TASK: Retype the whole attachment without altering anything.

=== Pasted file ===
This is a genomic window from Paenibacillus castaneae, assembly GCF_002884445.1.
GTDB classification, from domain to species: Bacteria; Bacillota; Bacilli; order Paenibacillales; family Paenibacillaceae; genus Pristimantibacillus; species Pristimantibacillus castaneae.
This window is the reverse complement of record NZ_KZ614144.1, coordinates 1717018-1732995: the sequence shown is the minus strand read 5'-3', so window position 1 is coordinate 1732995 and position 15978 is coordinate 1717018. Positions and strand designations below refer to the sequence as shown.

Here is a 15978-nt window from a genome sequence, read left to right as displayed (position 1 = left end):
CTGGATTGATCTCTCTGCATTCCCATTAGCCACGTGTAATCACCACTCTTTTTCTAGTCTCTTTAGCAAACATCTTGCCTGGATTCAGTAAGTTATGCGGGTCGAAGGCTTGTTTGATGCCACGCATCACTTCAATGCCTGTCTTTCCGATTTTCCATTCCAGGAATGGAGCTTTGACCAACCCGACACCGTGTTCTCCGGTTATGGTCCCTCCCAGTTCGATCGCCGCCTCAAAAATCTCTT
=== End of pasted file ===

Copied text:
This is a genomic window from Paenibacillus castaneae, assembly GCF_002884445.1.
GTDB classification, from domain to species: Bacteria; Bacillota; Bacilli; order Paenibacillales; family Paenibacillaceae; genus Pristimantibacillus; species Pristimantibacillus castaneae.
This window is the reverse complement of record NZ_KZ614144.1, coordinates 1717018-1732995: the sequence shown is the minus strand read 5'-3', so window position 1 is coordinate 1732995 and position 15978 is coordinate 1717018. Positions and strand designations below refer to the sequence as shown.

Here is a 15978-nt window from a genome sequence, read left to right as displayed (position 1 = left end):
CTGGATTGATCTCTCTGCATTCCCATTAGCCACGTGTAATCACCACTCTTTTTCTAGTCTCTTTAGCAAACATCTTGCCTGGATTCAGTAAGTTATGCGGGTCGAAGGCTTGTTTGATGCCACGCATCACTTCAATGCCTGTCTTTCCGATTTTCCATTCCAGGAATGGAGCTTTGACCAACCCGACACCGTGTTCTCCGGTTATGGTCCCTCCCAGTTCGATCGCCGCCTCAAAAATCTCTT